New Delhi, August 21, 2012: Even as Parliament was debating the CAG report, Greenpeace activists unfurled a giant 60 ft by 60 ft banner that said 'Dr Singh Defend Forests not Coal Scams' on Rajpath, the road leading to the PMO. The Environment Ministry has been under severe pressure from the PMO and Coal Ministry to fast track clearances even though they have cleared more than 210 GW, 60GW more than the power requirements for the entire 12th Five Year Plan(1).
22 August 2012
Greenpeace activists on Rajpath urging our PM to protect forests © Karan Vaid / Greenpeace
“Prime Minister Dr Manmohan Singh has presided over the gifting of rich forest areas to politically connected companies to access cheap coal. Many of these companies were mere speculators. Only 28 of 142 blocks have started production and many others who were allocated blocks have subsequently transferred ownership at huge profits. The Environment Ministry has been blamed while the PM and coal ministry have been complicit in bending rules to ensure windfall profits for private players”, said Arundhati Muthu, Campaigner, Greenpeace.
The final Comptroller and Auditor General's (CAG) report has put the undue gain to private corporations from coal block allocations at a staggering 1.86 lakh crores, ($33 billion). The allocation process was neither transparent nor objective and the government delayed for over seven years the implementation of a competitive bidding process.(2)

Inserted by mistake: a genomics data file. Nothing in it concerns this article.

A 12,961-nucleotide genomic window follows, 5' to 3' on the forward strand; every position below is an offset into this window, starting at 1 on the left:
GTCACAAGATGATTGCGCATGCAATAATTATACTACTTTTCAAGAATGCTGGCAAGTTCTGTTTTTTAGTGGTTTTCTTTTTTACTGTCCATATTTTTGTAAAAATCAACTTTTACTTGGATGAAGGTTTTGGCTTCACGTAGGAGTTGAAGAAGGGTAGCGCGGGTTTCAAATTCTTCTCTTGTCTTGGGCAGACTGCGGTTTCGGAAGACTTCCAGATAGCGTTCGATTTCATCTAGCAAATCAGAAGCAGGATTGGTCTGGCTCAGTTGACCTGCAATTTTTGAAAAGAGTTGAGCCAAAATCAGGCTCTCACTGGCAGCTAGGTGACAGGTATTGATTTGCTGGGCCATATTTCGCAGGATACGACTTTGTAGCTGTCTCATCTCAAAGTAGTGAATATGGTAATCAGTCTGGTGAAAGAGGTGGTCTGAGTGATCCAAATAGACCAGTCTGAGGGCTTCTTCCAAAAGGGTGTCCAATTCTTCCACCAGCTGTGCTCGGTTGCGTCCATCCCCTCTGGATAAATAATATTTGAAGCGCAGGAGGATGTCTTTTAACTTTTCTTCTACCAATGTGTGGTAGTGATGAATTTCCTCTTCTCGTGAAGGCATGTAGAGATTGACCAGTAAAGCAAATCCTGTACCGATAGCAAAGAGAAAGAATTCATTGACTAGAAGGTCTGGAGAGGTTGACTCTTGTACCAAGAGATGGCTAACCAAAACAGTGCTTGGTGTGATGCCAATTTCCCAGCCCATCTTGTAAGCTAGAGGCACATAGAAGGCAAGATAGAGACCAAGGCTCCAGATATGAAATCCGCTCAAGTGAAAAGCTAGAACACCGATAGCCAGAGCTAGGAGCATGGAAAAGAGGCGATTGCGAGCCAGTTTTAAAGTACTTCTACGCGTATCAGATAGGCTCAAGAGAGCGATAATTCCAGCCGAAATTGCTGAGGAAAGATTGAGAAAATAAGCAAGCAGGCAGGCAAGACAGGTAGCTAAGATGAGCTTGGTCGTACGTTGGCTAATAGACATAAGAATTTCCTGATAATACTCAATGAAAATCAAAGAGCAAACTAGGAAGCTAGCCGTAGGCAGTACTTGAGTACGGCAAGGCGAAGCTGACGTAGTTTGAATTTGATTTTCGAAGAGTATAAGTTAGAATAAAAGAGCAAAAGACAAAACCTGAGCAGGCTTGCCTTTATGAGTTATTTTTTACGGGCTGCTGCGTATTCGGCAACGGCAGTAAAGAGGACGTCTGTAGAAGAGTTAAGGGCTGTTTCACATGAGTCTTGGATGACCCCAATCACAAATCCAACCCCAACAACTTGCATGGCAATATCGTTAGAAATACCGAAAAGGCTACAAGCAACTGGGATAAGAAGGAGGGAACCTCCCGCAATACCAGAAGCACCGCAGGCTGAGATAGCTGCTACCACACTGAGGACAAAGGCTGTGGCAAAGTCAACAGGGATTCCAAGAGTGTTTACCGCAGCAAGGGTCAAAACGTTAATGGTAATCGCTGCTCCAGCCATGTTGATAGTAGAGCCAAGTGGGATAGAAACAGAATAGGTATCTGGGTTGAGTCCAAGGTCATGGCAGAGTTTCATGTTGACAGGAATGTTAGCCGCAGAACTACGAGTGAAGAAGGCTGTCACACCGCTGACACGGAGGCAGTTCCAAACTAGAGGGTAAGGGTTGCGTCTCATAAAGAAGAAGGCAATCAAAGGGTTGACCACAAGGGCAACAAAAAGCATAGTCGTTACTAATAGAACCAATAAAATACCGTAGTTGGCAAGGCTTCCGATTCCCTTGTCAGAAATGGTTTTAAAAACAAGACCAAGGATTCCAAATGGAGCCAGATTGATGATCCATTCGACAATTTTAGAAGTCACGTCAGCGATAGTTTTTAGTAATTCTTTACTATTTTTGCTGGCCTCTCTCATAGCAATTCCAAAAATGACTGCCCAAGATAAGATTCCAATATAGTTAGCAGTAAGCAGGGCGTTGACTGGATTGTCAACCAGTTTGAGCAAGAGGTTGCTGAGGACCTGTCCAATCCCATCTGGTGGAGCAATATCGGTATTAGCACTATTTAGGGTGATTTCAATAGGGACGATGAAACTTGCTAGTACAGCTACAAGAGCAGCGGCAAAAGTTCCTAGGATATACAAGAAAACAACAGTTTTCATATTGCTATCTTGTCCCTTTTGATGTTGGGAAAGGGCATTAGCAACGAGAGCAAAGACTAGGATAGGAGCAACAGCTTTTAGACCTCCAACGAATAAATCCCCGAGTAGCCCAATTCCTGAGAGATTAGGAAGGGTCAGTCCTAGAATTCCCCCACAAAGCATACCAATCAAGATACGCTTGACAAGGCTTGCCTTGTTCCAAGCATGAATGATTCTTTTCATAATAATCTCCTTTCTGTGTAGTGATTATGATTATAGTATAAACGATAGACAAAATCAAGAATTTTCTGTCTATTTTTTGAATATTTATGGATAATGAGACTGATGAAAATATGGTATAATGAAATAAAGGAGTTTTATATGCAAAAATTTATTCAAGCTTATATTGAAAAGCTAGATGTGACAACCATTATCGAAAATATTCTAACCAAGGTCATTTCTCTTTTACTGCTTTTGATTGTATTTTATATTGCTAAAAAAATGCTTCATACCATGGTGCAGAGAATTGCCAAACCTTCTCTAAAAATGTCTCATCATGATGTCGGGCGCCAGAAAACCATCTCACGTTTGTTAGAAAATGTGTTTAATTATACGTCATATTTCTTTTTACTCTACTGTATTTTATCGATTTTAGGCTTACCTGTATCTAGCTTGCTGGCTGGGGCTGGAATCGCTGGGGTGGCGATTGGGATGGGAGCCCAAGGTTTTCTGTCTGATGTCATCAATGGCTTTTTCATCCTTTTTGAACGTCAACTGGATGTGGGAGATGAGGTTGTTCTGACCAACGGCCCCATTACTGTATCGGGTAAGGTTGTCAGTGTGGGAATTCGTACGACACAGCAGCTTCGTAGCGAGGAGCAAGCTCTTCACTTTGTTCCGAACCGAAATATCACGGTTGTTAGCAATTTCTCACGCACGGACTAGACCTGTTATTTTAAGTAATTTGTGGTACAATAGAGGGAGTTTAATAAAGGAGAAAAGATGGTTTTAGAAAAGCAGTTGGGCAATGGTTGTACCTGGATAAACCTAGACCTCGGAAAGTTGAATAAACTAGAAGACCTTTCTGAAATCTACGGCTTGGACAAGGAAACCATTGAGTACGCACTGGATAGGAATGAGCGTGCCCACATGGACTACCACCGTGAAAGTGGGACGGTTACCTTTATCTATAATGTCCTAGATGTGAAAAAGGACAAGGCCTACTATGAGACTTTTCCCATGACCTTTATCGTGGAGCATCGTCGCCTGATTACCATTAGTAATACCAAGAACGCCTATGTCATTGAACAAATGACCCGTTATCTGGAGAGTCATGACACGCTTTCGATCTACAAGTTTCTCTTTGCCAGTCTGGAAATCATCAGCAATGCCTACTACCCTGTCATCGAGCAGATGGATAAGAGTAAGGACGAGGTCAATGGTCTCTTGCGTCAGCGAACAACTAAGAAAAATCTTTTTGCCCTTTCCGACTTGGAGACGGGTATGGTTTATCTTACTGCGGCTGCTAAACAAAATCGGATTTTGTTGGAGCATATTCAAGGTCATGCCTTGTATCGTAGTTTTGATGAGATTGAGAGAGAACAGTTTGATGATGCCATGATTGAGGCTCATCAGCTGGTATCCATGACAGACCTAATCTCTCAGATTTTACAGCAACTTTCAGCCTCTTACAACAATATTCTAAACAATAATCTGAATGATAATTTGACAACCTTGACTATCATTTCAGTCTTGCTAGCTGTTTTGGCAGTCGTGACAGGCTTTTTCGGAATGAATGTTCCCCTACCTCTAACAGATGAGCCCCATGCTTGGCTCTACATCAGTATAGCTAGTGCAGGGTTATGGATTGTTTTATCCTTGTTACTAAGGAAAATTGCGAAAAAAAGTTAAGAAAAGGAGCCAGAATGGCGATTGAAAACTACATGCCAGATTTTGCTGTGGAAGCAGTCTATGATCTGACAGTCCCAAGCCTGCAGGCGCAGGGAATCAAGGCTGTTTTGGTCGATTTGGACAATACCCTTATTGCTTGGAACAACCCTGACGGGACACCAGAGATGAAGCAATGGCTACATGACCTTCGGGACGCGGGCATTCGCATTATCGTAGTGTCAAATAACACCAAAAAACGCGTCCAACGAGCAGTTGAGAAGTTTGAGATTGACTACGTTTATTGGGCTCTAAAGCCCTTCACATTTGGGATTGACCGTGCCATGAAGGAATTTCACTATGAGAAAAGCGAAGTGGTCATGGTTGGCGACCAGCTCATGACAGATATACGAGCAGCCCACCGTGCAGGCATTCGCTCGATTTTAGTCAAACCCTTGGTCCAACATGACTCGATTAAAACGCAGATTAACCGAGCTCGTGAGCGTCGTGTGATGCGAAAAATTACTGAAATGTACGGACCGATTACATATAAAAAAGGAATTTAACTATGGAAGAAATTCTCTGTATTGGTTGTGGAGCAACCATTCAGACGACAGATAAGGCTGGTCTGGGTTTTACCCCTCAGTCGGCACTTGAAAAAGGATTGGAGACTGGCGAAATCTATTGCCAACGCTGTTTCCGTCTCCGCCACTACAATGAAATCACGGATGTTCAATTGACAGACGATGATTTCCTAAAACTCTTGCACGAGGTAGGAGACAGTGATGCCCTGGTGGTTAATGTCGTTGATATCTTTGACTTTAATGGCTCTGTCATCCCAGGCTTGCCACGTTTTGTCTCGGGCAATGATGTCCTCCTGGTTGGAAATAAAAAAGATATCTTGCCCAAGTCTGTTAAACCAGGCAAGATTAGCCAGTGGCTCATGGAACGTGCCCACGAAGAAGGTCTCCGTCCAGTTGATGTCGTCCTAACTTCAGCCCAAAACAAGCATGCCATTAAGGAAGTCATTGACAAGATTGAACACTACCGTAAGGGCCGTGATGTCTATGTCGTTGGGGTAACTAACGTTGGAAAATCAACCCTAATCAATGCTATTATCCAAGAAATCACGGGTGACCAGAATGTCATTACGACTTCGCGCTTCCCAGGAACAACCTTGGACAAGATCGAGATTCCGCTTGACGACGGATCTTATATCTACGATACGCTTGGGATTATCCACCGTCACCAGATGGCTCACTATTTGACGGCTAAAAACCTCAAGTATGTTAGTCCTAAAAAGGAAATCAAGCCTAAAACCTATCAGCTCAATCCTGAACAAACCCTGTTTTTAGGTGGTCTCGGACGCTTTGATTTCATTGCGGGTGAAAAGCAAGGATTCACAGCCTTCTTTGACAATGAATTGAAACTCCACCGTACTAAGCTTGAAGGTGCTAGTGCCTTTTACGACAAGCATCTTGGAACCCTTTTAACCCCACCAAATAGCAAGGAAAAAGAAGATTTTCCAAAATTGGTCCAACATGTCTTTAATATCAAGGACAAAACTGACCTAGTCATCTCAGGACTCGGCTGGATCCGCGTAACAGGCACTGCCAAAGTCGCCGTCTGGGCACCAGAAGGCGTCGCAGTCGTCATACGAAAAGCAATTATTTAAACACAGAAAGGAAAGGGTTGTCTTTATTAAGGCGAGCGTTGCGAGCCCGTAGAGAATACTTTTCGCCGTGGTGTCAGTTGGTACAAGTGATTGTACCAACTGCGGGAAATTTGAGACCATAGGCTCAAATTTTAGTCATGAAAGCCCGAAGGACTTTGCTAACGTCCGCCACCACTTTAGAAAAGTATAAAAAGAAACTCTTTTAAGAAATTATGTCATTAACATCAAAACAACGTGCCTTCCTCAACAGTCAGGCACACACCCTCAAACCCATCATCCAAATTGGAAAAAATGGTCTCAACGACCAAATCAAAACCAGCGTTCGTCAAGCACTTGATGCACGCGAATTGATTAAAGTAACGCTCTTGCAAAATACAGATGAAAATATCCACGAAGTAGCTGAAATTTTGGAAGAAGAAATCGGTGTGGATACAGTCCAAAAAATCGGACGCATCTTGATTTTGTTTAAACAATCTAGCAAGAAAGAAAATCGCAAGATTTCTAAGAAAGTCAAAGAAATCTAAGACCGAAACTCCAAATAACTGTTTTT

“The same corporate – government nexus has been actively denying community rights over forests in mining areas, and clearing fragile habitats such as Mahan in Singrauli, Tara, Parsa and Kente in Hasdev-Arand for short term gains. Coal mining has serious repercussions on the livelihoods of forest-dependent communities and on forest cover, biodiversity and water sources. We need to press the pause button on all new block allocations and forest clearances till the murky issue of allocations is impartially probed”, added Ms Muthu.
Greenpeace is calling for the cancellation of all coal block allocations made in the period covered by the CAG audit. The organisation is also calling for a moratorium on any further allocations and forest clearances for coal mining, until a transparent public consultation process is held to arrive at the criteria for determining which forests should be permanently closed to mining. These criteria need to take into account biodiversity, livelihood dependence, hydrological values and the value of intact landscapes.
Notes to Editor:
For more information, contact:
Arundhati Muthu, Campaigner, Greenpeace India, +91 900892500 arundhati.muthu
Jagori Dhar, Media Officer, Greenpeace India, +91 9811200481 jagori.dhar